4) Night of the Living Dead Opened October 1, 1968

Young filmmaker George A. Romero shocked the world with this stark, black-and-white indie horror film about a random moment when the dead rise from their graves with a sudden hunger for human flesh -- providing the blueprint for the modern zombie craze. A small group of terrified strangers isolate themselves in an empty house while the dead huddle up and slowly, but terrifyingly, fight to get in. Shocking with its depictions of bloody violence and cannibalism, the film has long been heralded for its subtexts, whether intentional or not, of zombies and violence being a response to the long horrors of the Vietnam War that had begun to take their toll stateside. Another point to be examined is the role of actor Duane Jones, the only black actor in the film, and his character Ben standing in for the black experience during a time of so much civil rights upheaval.

3) Romeo & Juliet Opened October 8, 1968

Franco Zeffirelli's period adaptation of Shakespeare's classic was the first to star leads in the appropriate ages of the characters, Leonard Whiting and Olivia Hussey were both between sixteen and seventeen at the time, which caused a sensation due to the filming of love scenes featuring featured Hussey topless. Perhaps a sign of the opening up of a few buttons in America's morality, helped by Shakespeare's place in literary history, the film is still one that gets permission slips sent home when it screens in schools.

Keep reading for more films that rocked 1968.  

2) Barbarella October 8, 1968

Perhaps the wildest film to erupt out of 1968 was Roger Vadim's movie featuring a French comic-book heroine,

Barbarella

, an intergalactic explorer whose scant clothing and freewheeling libido were tailor-made for a new generation with an eye on free love and out-of-this-world sexual awakenings. Casting his then-wife, Hollywood hottie Jane Fonda, in the lead lent an odd dent of credibility to an over-the-top tale that followed sexy Barbarella as she leads a mission to retrieve a missing doctor. Along the way she encounters all sorts of crazy, psychedelic worlds where everyone seems to find a way to get our space gal into various compromising positions. The film took some time to become a cult hit, but today it stands out as a Technicolored sample of the counter culture that was flowing through the country like a fine wine at the time.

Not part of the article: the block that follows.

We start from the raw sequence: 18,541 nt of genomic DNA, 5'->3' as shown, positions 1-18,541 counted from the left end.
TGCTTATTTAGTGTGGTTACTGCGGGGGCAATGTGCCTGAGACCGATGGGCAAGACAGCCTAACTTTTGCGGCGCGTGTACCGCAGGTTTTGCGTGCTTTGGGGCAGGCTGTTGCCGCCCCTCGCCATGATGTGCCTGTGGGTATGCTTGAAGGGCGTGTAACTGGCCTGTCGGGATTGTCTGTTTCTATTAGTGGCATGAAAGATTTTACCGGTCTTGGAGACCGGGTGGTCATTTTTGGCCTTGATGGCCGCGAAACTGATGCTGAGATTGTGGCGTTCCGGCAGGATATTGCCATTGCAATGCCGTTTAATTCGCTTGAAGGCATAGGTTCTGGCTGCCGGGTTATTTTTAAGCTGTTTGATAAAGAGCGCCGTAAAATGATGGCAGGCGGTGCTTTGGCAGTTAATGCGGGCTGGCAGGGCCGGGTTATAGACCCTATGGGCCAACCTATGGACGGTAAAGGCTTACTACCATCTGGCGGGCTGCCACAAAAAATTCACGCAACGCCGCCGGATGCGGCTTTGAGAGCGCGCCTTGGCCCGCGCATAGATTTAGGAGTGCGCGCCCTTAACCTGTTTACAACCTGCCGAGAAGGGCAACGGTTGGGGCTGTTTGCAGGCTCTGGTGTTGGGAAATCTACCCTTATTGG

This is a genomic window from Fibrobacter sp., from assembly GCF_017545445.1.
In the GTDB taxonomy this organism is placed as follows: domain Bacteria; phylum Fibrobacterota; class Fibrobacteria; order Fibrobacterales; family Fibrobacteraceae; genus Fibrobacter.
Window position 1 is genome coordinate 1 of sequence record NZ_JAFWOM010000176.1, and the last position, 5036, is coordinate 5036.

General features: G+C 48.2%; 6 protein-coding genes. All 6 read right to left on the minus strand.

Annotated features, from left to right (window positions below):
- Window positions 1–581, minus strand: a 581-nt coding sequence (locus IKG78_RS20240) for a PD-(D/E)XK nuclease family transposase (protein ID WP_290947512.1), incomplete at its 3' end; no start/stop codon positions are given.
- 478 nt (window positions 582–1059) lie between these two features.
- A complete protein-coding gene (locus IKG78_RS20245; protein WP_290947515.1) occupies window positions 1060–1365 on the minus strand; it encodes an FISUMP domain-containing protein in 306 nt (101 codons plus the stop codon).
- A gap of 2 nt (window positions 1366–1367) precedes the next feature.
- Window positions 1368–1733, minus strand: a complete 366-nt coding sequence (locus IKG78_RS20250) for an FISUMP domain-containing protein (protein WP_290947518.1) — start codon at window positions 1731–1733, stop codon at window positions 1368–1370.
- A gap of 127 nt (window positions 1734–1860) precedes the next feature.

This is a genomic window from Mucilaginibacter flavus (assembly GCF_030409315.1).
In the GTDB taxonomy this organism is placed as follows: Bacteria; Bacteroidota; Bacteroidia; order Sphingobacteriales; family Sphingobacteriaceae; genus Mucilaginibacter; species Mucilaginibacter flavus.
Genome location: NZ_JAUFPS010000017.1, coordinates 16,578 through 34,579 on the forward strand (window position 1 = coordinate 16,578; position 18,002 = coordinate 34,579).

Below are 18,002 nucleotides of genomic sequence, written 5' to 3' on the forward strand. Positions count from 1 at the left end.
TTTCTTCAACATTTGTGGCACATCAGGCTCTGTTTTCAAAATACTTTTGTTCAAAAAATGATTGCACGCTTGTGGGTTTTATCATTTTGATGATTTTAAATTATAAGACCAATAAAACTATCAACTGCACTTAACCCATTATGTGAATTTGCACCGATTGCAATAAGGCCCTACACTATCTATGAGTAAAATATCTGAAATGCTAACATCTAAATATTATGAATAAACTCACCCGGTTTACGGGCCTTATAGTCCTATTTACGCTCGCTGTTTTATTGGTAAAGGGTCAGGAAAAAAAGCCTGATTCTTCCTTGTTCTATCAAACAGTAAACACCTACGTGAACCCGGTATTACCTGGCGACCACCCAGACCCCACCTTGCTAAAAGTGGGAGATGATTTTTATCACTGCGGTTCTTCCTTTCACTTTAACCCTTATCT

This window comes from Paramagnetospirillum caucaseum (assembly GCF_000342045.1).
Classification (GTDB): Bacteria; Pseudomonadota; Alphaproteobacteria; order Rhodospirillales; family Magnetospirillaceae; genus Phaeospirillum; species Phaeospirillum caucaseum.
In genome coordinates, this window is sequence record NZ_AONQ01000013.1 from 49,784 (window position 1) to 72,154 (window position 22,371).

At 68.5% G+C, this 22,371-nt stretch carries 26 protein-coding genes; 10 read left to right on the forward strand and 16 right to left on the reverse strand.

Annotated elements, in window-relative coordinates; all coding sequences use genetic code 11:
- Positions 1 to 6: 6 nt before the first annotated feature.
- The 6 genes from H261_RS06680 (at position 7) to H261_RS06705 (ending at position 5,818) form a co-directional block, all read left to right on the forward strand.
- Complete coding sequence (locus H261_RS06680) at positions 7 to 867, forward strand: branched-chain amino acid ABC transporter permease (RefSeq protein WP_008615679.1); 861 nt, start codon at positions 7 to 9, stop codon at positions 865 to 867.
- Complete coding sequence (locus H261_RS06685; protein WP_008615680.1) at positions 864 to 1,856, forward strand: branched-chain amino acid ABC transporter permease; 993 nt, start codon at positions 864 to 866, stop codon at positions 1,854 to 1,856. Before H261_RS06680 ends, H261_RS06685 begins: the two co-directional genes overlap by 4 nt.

1) Yellow Submarine November 13, 1968

Prior to the famous trip to India that seemed to move the band into a new era of politically tinged and personal music, The Beatles lent their music to the animated

Yellow Submarine

. Directed by George Dunning, this charming slice of Beatlemania didn't star any of the Fab Four -- their characters were voiced by other actors, though the band did pop up for a cameo in the film's finale -- but utilized a cache of hits, rare songs and B-sides to illustrate a fantasy of the world of Pepperland, a music-loving place under the sea protected by the Lonely Hearts Club Band until the music-hating Blue Meanies invade and take over the land. A heroic sailor takes off in the titular yellow submarine to round up the Beatles and bring them back to Pepperland. The film was a big hit and remains a great, if somewhat hallucinatory, high point in Beatles history.

The 1968 Exhibit opens Saturday, February 7 and runs through May 10 at the History Colorado Center, 1200 Broadway. Tickets run from $8 to $12; get them and more info at historycoloradocenter.org.

Dear Constant Reader, you can learn more about Keith Garcia on Twitter:@ConstantWatcher